“Sometimes it worth putting up with some convoluted stylisation in order to see a good psychological thriller.” That’s what I was chanting to myself in the queue for Black Swan.
“It’s ok, there won’t be that much ballet in it, and even if there is, the weird stuff will carry you through the boring bits.”
It makes you wonder, if I’m so wrong all the time, why I even bother.
Black Swan is about ballet. Even though it tries to be about seven other subjects at the same time. Darren Aronofsky (director) manages to go from brilliance to bullshit between The Wrestler and Black Swan. This movie is nothing like Rourke’s comeback masterpiece. For one, it’s supposed to be a psychological thriller. For two, it doesn’t have any good actors in it. For three, it has so little emotion. Thank god it only runs to 108 minutes.
Natalie Portman (who I hardly rate already) plays Nina, a ballet dancer striving for the lead role in swan lake. Through some ham-fisted storytelling we realise that Nina has psychological issues, and we’re expected to take that on face value because the audience are obviously idiots. When Lilly (Mila Kunis) arrives, Nina starts to become paranoid that the younger, sexier dancer is trying to take her place. Hence forth, the film is all about Nina going slowly bonkers and long scenes of ballet practice.
Mirror mirror on the wall, who’s the skinniest bint of all?
It sure aint you…Saddlebags.
Remember when I said this film was trying to be about too many things at once? It tries to realise the pressure inherent in the ballet performer’s world; the anorexia, how your career is over beyond the age of twenty five. It tries to discuss the cliques and bitchy backstabbing in this aforementioned world. It tries to be a atmospheric and stylish. And it tries to scare the shit out of you.
Can you see how these things don’t even mesh on paper?
I don’t know who said Black Swan could out-perform King’s Speech in the awards season, but they’re an idiot. If anyone sat and enjoyed Black Swan they’re either complete morons who profess to understand the film’s nuances while having no clue what went on, or they’re pompous scoffers who think any movie about something so elitist as ballet deserves instant praise just for being made.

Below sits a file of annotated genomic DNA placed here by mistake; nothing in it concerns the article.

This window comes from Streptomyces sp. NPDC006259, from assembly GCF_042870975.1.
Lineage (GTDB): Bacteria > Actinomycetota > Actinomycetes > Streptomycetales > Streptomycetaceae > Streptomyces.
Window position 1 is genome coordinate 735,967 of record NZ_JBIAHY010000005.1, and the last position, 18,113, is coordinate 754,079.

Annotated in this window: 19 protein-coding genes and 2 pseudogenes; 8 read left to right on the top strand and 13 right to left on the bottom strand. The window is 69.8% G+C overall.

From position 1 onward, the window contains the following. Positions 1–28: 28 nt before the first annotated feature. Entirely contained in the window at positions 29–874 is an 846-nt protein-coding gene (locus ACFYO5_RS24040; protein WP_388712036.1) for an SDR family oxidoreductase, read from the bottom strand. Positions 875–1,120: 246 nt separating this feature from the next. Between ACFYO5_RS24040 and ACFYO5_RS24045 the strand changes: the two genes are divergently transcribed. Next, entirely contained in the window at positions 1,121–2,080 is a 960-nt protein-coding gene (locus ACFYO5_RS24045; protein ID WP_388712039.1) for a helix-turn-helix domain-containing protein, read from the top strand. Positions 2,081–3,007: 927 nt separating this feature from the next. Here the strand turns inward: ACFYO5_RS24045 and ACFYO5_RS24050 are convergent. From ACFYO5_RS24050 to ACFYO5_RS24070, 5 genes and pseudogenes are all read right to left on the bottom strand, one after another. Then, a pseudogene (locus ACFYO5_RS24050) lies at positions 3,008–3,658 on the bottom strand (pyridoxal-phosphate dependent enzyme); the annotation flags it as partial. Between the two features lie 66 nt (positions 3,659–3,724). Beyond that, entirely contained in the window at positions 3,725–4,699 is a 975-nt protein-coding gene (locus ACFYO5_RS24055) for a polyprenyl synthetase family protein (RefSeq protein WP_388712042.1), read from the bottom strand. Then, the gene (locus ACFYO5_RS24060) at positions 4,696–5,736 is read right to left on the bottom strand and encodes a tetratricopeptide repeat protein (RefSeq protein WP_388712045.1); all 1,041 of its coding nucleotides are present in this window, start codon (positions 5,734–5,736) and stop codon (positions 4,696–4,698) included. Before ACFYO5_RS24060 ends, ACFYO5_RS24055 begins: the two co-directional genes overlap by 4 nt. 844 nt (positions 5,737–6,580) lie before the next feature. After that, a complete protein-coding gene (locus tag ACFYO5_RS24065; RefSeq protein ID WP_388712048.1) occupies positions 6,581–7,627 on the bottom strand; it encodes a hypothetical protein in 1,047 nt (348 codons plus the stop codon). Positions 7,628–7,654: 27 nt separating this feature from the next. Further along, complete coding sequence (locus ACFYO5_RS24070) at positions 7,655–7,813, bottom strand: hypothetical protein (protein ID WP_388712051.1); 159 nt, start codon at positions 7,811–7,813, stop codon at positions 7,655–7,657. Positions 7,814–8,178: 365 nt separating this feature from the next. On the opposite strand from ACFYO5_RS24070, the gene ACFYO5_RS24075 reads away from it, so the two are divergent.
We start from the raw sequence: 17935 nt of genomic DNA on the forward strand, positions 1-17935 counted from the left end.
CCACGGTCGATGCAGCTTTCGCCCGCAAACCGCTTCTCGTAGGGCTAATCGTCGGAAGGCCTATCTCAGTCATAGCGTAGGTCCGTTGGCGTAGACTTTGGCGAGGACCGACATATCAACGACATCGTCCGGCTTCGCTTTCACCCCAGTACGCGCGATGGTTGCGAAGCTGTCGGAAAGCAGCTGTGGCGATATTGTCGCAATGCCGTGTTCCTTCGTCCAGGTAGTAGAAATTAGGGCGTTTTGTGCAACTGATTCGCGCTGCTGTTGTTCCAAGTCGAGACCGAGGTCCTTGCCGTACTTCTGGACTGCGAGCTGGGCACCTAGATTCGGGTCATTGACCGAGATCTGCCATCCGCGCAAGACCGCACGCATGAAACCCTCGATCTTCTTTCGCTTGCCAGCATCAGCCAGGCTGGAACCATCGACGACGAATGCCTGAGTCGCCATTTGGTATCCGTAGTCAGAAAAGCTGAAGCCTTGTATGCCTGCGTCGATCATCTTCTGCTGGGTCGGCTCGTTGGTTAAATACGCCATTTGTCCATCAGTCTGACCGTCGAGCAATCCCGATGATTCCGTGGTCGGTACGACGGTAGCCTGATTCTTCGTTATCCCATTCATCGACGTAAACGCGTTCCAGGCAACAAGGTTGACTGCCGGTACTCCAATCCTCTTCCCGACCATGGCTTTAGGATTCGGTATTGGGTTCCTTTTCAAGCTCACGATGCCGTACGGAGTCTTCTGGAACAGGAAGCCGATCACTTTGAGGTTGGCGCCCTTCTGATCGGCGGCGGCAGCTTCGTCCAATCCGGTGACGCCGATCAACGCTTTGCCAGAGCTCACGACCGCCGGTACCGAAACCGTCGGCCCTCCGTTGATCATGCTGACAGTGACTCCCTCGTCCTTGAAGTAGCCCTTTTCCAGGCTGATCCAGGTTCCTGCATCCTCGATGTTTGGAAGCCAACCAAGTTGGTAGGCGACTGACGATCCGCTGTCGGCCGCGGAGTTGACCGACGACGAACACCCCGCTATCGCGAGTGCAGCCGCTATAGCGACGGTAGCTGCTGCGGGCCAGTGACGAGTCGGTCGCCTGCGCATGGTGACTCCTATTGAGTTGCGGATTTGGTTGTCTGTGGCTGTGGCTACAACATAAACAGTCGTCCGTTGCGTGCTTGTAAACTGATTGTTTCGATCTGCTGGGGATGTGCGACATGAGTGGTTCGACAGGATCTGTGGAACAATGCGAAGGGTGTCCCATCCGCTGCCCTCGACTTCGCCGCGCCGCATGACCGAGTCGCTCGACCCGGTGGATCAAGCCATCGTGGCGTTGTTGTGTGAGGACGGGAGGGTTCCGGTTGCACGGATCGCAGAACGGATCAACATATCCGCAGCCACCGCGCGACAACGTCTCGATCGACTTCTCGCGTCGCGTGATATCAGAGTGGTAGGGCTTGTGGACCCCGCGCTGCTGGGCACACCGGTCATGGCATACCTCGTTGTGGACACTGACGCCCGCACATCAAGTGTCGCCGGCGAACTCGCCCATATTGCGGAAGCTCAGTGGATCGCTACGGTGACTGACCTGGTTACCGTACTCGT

Let’s break it down (here be spoilers).
The movie follows the same plot (and I use the term loosely) as Swan Lake where a princess is supplanted by her evil twin in the affections of the prince, causing the princess to top herself. You can draw parallels all the way through, like you should, and this fundamental element is what fails to work. The Black Swan (Portman’s dark psychotic side) is embodied by Kunis…and Nina’s mother…and Portman’s reflection…and another couple of people who appear so briefly I forget who they were. There’s no focus. Is this all in Portman’s head or not? I’m all for ambiguity, but it’d be nice if I had the sense that Aronofsky knew the answer even if I don’t.
The art of simultaneous Chiropractics is a dangerous one.
Now, I’m going to spoil the ending for you, because I feel like you should know before you suffer the movie. The end is shite. It’s so full of holes that the entire ballet company cold dance through it. Just before Nina is about to go on stage as the Black Swan, and she really needs to let her softer side go and embrace the darkness, Lilly arrives in her changing room. In a paranoid altercation, Nina stabs Lilly with a piece of mirror, stows her body in the bathroom, and then gets changed for the stage. Nina dances the Black Swan to much applause then returns to her dressing room for another change. Lilly knocks on the door. Oh yes, she’s still alive and quite un-stabbed. The body in the bathroom was imaginary. Nina then realises that in a fit of pseudo-psychotic uselessness, the writers have made her stab herself, and she’s bleeding.
I think I need a new paragraph for this: Now, bear in mind that since Nina was stabbed she has gotten changed, danced for maybe half an hour as the Black Swan, come back and gotten changed into her White Swan outfit, and had a conversation with Lilly. She apparently has clotting factors in her blood that rival Wolverine, because she hasn’t bled to death yet. But that’s not it, because she then goes back out on stage, dances for another forty five minutes and finishes the ballet to a standing ovation. It’s only then that she starts to bleed, profusely, and goes from Swan Queen to dead as a Dodo in thirty seconds.
So it turns out that Lilly is fine, Nina’s mother turns up to the performance even though we saw her in a fit of psychosis only a few minutes earlier, and Nina dies after astounding medical science.
I know. What a load of shit.
Good bits? The psychotic elements are actually rendered pretty well. The make-up and special effects used in Nina’s physical transformation into the Black Swan are good. And the moments that show how much damage a ballet dancer has to take for her profession are interesting and well done. Winona Ryder stabbing herself in the face was pretty cool. The lesbian sex, however, was not. Basically, some of the small stuff is pretty good. It’s just a shame the big things are so far wide of the mark.
“Black Swan, Bull Shit. See the similarities.”